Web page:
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The Next New Deal


En route to New Orleans.  

But Obama has no inbuilt animosity toward the congressional leadership. Sure, he vowed to transform Washington, but he did not run against it. He is surrounded by people—Emanuel, Podesta, former Tom Daschle aide Pete Rouse, and Daschle himself, who stands a reasonable chance of being Obama’s White House chief of staff—steeped in the legislative culture and masters of the legislative arena.

Not that dealing with a pair of institutions led by Nancy Pelosi and Harry Reid will be any kind of picnic. “They’re incredibly weak leaders running a Congress with 12 percent approval ratings,” one Democratic think-tank maven says. “They’re not people with much of a record of, you know, actually getting things done.” Making matters worse, Obama will be hounded constantly by the old-school liberal interest groups, with all their bottled-up desires and demands. The unions, the health-care groups, the teachers, and so on: Everyone will have their hand out.

Yet the very feebleness of Reid and Pelosi may work to Obama’s advantage; they are much more likely to see their fates as bound up with his than Tom Foley and George Mitchell ever did with Clinton’s. Obama’s race, in a funny way, may make him less vulnerable to mau-mauing by the left. And the unconventional way he ran for office, the whole bottom-up movement thing, may grant him a degree of independence unique in modern history. “Personally, I think the depth of the Obama realignment is being underestimated,” says the Republican media savant Stuart Stevens, who helped elect Bush twice. “They have basically invented their own party that is compatible with the Democratic Party but is bigger than the Democratic Party. Their e-mail list is more powerful than the DNC or RNC. In essence, Obama would be elected as an Independent with Democratic backing—like Bernie Sanders on steroids.”

Inside betting is for Larry Summers at Treasury. “They’re gonna w ant somebody who knows the building,” says an ex–Clinton aide.

At the same time, whereas Clinton had to deal with a strong Republican adversary in Bob Dole and an ascendant one in Newt Gingrich, Obama will be facing off against an opposition party demolished in number, ideologically inchoate, rudderless and basically leaderless in the House and the Senate. “The Republicans,” says the think-tank guy, “may very well be politically and intellectually decimated for ten years after this.”

Which brings us back to the Reagan precedent and why Podesta and his team are using it as the preferred exemplar for Obama. The collapse of institutional conservatism that is about to unfold—that is, self-evidently, already unfolding—creates an opportunity not unlike the one that Dutch faced in 1980 to fashion a functional, and not merely theoretical, alternative to New Deal liberalism. How Reagan and his adjutants, notably his budget director, David Stockman, did that was by crafting a detailed package of tax and budget cuts and presenting it almost immediately to the new Congress in February 1981. Thus was born the Reagan revolution, and the rest, as they say, is history. That Obama plans to do something similar is already abundantly clear—the question is just what his revolution might turn out to look like.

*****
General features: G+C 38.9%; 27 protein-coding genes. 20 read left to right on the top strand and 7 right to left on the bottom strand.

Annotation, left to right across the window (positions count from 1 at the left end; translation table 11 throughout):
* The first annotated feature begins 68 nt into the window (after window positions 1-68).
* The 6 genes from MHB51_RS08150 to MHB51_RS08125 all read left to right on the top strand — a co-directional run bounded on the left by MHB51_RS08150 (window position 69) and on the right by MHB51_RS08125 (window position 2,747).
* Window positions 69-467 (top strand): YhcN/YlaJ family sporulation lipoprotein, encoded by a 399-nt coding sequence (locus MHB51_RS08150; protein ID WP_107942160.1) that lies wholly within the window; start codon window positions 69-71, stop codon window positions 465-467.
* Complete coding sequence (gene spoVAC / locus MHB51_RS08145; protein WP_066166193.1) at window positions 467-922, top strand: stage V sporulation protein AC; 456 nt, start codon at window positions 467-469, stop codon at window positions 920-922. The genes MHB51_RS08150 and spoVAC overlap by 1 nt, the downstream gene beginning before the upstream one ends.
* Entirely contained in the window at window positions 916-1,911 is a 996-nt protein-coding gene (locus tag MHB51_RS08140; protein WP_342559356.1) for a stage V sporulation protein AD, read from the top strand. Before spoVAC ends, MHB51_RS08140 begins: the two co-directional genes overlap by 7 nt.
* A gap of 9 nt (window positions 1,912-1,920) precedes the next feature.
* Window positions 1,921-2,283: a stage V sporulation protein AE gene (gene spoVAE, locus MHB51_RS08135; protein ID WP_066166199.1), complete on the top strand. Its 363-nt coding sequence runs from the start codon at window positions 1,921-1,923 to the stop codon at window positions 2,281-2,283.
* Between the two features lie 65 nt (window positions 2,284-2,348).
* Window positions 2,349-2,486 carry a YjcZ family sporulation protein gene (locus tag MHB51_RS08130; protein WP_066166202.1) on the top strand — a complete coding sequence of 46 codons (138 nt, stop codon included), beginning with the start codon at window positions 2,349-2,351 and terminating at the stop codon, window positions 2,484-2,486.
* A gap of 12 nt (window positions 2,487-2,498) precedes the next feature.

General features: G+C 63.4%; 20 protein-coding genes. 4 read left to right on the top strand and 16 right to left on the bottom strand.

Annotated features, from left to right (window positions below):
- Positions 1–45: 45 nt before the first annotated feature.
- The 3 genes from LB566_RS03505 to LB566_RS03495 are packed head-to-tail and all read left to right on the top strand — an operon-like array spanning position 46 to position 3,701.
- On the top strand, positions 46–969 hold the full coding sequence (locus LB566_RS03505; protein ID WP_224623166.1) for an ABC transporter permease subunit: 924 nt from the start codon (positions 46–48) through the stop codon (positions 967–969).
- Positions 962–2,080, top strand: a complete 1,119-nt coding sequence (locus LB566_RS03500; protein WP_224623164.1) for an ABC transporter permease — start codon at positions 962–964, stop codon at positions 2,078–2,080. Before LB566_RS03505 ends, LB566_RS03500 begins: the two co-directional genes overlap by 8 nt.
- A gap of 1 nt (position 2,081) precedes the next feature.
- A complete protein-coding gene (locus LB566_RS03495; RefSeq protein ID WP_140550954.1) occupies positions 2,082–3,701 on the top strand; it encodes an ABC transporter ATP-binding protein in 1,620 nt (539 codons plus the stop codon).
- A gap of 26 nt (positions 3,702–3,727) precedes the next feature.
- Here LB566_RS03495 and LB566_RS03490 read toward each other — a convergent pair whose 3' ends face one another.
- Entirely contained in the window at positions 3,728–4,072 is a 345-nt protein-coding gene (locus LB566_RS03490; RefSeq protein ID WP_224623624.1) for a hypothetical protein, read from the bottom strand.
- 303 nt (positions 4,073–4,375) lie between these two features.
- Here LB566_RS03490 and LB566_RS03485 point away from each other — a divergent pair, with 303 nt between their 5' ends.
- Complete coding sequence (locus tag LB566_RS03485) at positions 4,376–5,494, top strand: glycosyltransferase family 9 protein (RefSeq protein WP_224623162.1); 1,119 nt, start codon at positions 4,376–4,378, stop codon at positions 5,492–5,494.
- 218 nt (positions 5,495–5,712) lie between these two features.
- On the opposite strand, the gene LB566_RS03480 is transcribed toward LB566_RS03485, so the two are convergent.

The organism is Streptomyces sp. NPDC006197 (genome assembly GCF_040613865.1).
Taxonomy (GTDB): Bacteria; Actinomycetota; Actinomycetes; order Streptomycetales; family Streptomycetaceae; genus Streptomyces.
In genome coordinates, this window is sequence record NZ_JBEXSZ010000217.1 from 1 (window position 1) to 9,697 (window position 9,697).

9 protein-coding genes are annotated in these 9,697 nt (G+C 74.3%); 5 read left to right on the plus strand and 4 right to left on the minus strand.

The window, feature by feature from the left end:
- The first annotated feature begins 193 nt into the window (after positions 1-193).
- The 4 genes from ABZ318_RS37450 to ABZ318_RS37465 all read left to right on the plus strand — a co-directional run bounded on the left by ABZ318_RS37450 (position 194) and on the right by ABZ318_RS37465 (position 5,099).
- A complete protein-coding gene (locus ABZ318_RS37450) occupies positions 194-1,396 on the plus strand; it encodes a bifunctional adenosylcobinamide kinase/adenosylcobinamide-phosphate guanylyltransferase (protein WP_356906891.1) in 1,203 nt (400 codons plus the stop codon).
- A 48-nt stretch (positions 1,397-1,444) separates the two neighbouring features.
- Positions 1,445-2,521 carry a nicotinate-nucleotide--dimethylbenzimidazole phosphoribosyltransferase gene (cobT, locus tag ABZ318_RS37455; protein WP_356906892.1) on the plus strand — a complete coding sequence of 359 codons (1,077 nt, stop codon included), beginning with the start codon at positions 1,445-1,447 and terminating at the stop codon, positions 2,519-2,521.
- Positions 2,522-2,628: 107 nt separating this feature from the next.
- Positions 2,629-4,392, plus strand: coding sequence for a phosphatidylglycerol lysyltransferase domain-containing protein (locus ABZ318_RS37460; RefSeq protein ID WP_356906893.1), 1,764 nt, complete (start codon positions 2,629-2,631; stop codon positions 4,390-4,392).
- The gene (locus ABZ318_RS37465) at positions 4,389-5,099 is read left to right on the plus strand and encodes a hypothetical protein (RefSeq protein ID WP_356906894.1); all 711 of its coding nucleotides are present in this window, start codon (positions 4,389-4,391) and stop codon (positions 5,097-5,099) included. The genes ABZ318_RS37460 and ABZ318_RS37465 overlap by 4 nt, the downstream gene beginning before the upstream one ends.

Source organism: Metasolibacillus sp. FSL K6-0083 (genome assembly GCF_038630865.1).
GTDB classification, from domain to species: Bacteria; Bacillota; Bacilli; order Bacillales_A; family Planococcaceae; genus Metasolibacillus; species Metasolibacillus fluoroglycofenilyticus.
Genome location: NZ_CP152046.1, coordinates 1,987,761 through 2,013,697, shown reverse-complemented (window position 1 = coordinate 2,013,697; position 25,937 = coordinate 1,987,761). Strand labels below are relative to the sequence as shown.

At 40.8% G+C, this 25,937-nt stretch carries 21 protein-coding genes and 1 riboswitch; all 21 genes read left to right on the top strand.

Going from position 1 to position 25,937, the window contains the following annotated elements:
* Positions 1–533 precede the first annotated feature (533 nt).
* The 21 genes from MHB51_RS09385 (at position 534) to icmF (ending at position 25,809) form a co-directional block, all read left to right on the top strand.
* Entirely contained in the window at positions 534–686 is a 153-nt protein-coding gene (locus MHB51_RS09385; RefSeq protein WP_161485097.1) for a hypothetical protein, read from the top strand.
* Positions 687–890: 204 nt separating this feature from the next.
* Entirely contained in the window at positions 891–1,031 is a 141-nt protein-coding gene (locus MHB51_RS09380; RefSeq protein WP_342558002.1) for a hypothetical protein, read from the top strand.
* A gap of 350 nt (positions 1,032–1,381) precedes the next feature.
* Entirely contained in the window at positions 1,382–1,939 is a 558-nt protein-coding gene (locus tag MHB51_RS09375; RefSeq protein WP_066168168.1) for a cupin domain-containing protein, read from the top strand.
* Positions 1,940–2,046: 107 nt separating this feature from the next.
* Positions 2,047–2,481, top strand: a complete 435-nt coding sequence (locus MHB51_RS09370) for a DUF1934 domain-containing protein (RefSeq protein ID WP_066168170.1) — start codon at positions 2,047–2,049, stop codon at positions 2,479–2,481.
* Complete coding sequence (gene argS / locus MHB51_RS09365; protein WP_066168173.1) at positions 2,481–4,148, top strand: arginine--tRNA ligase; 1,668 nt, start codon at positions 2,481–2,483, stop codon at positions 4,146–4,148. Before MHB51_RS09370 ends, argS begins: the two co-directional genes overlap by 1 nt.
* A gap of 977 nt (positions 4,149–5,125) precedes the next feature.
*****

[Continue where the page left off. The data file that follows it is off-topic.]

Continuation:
Emanuel doesn’t hesitate when I put the question to him. And his answer is one to which attention should be paid for reasons beyond the obvious. Emanuel is more than one of the shrewdest, savviest, toughest Democratic pols of his generation. He is a close friend and confidant of his party’s nominee and certain to be a pivotal player in putting meat on the bones of Obama’s campaign mantra of change, change, change. Obama’s chief strategist, David Axelrod, plays an identical role for Emanuel, whose congressional campaigns he has engineered and whose maneuvers in the House he has often guided from afar. Rarely does a day pass by in which the two men do not speak. The three-way mind-meld is nearly total.

“My view is that we gotta be the party of reform,” Emanuel begins when I reach him on his cell phone. “There are four reforms. There’s financial-regulatory reform, tax reform, health-care reform, and energy. Regulatory will kinda come down the chute fast. Tax reform will take a little longer, because it’s not until 2010 that Bush’s tax cuts expire. Energy, you can do some things immediately. And with health care, you’ve got the children’s health insurance as the first piece of a series of things you gotta do.”

Emanuel’s reform agenda is helpful because it’s clarifying—in terms of timing, in terms of priorities, and in terms of suggesting where Obama’s plans and the appetites (and political tolerances) of congressional Democrats intersect. In the early phases of the nomination contest, Obama was pilloried, and fairly, for a maddening vagueness on policy, for being long on inspiration but worryingly short on specificity. But over time, Obama has developed a litany of proposals laundry-listy enough to make Hillary Clinton proud—and pricey enough to have deficit hawks screeching at the moon. He’s pledged $60 billion in infrastructure spending, $80 billion for middle-class tax cuts, $150 billion for a green energy/jobs program, along with a raft of tax credits for college tuition, child care, clean cars, and, most recently, small businesses.


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